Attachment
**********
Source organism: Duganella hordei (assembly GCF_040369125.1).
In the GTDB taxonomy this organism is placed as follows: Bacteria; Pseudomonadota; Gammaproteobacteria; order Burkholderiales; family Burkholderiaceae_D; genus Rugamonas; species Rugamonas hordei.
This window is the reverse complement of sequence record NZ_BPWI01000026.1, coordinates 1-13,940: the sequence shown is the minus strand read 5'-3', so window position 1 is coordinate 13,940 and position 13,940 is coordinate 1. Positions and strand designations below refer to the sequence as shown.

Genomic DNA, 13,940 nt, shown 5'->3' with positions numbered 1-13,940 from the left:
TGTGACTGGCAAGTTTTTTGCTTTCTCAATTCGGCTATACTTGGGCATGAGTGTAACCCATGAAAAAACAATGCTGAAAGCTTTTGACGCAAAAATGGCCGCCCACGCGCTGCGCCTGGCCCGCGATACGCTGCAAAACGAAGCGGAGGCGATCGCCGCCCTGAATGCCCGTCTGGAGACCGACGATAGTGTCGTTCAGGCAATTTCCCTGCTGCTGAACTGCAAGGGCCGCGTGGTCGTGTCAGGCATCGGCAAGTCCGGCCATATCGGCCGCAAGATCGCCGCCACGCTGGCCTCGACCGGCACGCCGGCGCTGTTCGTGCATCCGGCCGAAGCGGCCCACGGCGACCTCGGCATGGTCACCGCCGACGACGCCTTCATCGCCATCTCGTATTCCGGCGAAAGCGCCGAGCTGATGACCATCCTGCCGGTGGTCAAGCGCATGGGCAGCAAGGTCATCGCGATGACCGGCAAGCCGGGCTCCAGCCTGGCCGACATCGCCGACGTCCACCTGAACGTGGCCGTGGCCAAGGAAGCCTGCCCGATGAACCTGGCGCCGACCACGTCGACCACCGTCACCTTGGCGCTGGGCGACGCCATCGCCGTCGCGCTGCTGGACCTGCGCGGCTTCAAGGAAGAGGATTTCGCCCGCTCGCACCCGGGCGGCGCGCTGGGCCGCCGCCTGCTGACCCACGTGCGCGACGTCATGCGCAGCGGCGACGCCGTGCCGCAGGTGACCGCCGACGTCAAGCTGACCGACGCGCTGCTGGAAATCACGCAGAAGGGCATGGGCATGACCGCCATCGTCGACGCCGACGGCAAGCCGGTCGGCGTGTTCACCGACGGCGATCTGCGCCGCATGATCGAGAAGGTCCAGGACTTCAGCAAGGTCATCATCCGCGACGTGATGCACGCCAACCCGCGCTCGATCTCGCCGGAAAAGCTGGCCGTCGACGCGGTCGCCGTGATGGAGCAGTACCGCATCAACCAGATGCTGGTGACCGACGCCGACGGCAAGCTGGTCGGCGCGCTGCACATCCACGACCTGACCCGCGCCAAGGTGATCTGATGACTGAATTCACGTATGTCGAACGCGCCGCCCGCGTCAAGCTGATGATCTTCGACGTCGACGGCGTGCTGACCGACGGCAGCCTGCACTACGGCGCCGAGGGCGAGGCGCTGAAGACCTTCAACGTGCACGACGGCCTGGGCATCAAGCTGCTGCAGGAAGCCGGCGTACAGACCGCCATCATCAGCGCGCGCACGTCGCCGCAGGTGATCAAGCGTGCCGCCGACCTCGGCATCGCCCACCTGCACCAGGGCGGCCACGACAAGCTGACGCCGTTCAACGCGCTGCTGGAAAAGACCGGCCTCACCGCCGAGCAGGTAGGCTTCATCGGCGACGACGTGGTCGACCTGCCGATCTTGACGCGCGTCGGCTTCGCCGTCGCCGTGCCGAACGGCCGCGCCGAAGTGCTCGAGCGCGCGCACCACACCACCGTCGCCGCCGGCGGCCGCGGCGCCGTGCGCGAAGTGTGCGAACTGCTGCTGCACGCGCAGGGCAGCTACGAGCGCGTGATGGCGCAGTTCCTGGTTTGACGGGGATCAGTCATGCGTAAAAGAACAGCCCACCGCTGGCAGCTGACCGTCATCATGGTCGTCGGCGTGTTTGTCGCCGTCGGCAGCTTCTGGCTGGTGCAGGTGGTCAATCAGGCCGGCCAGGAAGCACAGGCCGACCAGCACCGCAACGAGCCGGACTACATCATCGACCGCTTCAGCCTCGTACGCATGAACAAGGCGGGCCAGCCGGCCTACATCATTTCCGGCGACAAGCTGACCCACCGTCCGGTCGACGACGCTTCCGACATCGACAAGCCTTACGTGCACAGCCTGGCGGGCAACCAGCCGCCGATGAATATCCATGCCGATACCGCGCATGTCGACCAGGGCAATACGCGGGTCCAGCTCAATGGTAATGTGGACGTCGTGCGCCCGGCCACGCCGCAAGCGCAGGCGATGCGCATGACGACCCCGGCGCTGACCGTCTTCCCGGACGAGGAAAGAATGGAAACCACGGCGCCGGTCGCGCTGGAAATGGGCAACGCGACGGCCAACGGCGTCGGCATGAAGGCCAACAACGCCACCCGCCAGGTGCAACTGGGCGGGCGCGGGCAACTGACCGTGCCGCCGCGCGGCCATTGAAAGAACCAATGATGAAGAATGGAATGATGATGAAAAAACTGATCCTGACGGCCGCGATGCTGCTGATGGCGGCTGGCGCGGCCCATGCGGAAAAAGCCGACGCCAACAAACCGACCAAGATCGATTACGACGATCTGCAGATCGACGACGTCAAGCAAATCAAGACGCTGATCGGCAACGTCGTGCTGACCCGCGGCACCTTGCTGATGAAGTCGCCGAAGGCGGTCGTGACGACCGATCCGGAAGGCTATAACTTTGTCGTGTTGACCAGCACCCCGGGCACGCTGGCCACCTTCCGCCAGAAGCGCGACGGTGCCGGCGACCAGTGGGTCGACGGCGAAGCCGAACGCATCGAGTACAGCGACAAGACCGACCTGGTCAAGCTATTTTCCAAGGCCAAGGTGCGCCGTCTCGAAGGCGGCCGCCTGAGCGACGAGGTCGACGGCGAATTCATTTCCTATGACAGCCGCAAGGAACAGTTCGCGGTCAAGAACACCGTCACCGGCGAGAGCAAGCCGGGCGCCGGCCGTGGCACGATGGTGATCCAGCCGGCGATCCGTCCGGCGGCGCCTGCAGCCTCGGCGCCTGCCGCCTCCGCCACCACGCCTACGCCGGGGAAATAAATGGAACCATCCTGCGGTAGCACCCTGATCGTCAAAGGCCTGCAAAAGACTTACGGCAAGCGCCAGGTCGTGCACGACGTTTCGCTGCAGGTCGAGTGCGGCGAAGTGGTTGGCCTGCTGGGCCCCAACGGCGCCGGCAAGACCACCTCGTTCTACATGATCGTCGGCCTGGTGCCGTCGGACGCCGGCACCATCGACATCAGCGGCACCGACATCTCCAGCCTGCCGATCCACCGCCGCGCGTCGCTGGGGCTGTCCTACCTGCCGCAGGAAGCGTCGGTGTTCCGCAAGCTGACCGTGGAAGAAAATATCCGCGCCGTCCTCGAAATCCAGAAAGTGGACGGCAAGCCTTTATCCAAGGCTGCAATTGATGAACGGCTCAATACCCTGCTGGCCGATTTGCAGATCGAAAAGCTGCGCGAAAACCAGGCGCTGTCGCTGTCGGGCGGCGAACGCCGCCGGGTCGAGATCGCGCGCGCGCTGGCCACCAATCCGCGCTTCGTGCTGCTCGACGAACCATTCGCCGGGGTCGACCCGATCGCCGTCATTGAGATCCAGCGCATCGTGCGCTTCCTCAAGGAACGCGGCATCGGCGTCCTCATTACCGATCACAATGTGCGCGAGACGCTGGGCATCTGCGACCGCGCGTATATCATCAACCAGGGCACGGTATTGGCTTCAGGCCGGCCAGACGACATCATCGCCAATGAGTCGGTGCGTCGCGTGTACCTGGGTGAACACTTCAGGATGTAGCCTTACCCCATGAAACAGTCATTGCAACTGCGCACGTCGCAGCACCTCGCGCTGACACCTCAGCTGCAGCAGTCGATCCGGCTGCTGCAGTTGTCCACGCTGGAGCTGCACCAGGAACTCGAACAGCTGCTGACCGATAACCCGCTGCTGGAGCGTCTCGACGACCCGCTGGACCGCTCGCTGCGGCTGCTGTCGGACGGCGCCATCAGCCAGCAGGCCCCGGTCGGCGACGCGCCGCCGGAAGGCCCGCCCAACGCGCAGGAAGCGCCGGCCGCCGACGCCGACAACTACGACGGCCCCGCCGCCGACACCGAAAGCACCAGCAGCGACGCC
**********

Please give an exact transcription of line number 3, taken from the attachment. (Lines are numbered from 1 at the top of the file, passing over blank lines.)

This window is the reverse complement of sequence record NZ_BPWI01000026.1, coordinates 1-13,940: the sequence shown is the minus strand read 5'-3', so window position 1 is coordinate 13,940 and position 13,940 is coordinate 1. Positions and strand designations below refer to the sequence as shown.